Government rejects latest bid for Lincolnshire devolution:
The leaders of Lincolnshire County Council, North Lincolnshire and North East Lincolnshire councils wrote to government ministers in May, calling for devolution talks to begin, and were reportedly at the front of the queue with Cumbria, North Yorkshire, Somerset and Surrey.
However, council leaders on Thursday confirmed government ministers had written to tell them they didn’t make the cut.
Lincolnshire County Council leader Martin Hill has previously said there was “no loss of appetite” for devolution.
On Thursday, he said: “I have received a letter from government regarding our devolution bid. While we have not been selected to progress at this stage, we are encouraged to continue working-up proposals.
“We will continue to have further discussions with colleagues in Greater Lincolnshire on the best way forward whilst we await the delayed white paper which will be hopefully help further inform our future plans.”
North East Lincolnshire Council Leader Councillor Philip Jackson said: “Although the government has confirmed other areas will be in this first tranche, we’re pleased that the minister has written to all three upper tier leaders in Lincolnshire asking us to continue dialogue with government with a view to progressing devolution once the white paper is published. ”
The move sparked a row between upper and lower tier authorities when it was announced earlier this year.
Those in favour of the proposals said it would create an “economic powerhouse” and would help with post-COVID-19 recovery.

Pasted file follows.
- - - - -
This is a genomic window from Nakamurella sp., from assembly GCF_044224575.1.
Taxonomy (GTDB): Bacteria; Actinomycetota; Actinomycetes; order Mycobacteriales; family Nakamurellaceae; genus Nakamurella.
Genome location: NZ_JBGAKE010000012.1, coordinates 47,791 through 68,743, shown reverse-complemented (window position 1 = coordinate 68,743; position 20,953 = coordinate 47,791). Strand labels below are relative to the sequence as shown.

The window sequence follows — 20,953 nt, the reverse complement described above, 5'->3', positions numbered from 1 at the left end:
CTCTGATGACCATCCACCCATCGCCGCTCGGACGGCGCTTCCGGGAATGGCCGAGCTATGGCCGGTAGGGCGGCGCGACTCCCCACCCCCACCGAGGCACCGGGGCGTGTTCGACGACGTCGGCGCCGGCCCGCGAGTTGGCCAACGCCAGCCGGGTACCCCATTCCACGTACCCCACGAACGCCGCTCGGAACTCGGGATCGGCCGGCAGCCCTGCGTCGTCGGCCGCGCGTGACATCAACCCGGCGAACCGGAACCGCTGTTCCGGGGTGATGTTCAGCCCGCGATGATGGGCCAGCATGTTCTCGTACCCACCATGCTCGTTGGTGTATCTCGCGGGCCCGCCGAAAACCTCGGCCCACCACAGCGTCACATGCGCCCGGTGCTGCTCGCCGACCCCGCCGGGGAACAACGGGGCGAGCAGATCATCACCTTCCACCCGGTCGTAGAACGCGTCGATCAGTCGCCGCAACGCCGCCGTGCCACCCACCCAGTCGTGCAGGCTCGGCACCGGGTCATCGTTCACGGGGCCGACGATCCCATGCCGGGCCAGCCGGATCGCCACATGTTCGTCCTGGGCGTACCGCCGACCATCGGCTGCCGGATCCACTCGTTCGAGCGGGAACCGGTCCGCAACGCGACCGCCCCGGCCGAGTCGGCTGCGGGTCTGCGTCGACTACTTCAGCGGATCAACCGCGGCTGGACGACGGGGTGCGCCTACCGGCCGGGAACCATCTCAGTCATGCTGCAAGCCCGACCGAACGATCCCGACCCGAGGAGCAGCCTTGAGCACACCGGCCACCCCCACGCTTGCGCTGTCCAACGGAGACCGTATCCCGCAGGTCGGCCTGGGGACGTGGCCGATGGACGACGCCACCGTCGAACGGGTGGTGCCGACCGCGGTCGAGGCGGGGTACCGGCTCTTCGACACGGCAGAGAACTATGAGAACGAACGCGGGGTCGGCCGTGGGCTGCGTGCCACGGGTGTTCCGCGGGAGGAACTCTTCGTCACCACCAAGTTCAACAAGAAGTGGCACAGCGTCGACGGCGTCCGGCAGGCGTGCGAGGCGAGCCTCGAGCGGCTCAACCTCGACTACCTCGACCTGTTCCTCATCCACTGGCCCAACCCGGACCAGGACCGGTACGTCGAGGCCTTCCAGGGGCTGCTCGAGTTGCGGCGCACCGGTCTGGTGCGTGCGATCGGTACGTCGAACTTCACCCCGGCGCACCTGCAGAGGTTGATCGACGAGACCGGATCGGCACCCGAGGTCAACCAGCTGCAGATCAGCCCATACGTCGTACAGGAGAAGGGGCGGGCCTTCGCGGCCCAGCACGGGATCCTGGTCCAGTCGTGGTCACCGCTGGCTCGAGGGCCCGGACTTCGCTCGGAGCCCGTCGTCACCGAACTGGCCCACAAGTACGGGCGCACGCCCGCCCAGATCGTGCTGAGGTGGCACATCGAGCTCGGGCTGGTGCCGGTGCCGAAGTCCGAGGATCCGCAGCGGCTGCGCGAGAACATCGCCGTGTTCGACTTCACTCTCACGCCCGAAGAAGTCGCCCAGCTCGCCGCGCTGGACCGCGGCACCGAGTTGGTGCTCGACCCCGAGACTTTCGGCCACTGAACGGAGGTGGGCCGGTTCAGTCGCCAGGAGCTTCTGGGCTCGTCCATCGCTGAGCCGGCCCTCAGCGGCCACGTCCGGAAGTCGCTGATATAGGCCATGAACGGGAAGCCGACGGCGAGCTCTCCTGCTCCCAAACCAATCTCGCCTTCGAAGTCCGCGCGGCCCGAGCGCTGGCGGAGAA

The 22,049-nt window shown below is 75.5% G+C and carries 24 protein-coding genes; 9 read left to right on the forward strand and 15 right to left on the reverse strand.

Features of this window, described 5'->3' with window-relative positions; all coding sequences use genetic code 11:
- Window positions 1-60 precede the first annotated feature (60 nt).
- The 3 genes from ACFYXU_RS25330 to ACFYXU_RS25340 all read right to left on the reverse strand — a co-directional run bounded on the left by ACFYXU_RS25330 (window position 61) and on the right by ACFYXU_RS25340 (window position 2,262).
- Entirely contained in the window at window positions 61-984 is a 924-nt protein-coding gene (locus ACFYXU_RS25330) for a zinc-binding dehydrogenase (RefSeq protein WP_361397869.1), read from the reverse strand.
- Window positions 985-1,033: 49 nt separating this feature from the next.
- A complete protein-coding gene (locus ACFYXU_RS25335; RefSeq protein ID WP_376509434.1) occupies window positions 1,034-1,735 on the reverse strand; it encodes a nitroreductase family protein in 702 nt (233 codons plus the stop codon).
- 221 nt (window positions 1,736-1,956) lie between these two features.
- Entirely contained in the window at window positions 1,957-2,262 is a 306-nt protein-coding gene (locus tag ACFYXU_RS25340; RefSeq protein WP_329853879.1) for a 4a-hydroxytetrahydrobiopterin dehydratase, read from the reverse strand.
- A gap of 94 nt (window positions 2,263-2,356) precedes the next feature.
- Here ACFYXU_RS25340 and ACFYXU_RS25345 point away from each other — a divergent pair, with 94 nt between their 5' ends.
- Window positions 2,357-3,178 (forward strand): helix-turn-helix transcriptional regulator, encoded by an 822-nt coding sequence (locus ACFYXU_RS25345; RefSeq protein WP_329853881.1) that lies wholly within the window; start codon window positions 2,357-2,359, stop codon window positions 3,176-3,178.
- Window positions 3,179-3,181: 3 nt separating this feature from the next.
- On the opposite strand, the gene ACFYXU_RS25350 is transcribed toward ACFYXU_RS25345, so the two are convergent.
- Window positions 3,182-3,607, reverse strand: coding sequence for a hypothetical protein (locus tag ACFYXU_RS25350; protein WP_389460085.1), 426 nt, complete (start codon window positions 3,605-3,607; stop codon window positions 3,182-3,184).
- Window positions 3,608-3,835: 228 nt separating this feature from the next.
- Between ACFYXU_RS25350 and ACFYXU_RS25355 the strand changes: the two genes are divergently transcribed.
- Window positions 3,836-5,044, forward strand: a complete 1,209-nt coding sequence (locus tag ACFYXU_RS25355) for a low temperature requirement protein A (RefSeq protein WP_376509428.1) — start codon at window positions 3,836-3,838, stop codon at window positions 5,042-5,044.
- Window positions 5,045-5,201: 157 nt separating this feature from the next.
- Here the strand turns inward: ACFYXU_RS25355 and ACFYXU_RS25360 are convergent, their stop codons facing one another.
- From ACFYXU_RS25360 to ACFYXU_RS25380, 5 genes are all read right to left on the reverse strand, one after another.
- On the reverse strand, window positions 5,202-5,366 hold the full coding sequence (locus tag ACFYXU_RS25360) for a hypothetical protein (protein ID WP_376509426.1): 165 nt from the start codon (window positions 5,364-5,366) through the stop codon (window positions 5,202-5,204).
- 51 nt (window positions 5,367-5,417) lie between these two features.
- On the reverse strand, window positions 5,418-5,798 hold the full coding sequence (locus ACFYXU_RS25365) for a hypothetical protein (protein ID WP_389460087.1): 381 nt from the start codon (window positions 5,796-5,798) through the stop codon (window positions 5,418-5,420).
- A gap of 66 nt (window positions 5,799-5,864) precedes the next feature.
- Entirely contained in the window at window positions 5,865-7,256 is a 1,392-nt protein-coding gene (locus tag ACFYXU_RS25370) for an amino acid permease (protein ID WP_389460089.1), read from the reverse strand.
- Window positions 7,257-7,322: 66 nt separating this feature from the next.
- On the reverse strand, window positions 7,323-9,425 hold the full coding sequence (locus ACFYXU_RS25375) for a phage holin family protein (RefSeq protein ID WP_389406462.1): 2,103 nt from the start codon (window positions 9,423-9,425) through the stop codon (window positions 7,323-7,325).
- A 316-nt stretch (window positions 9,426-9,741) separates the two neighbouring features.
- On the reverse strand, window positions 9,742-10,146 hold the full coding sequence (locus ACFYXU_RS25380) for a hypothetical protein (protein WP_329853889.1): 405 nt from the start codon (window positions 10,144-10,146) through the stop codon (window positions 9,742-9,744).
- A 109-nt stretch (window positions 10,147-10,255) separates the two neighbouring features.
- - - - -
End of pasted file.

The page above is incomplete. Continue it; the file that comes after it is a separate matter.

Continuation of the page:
However, the seven district councils said the time was “not right” and that the focus should be on tackling the virus. They were also angered over a lack of consultation on the plans.
The district councils have also indicated they may want to put forward their own proposals which could potentially differ from Councillor Hill and his partners’ vision.
Boston Borough Council leader and Lincolnshire County Councillor Paul Skinner warned this wasn’t the end.
“[The decision] doesn’t mean it’s going away, it just means we weren’t as ready as three other counties that were selected,” he said.
“I don’t think this will be going away, there are reasons to consider it.”
Details have yet to be confirmed over what devolution would specifically mean for the ten upper and district councils which cover Greater Lincolnshire.
It would see several, if not all, the existing councils abolished with suggestions that a replacement system would range from one to three separate councils.
Local Government minister Simon Clark indicated previously that any devolution bid would have to include a mayor.
However, that idea was part of the reason why a previous £450million devolution deal was rejected by Lincolnshire councillors in 2016.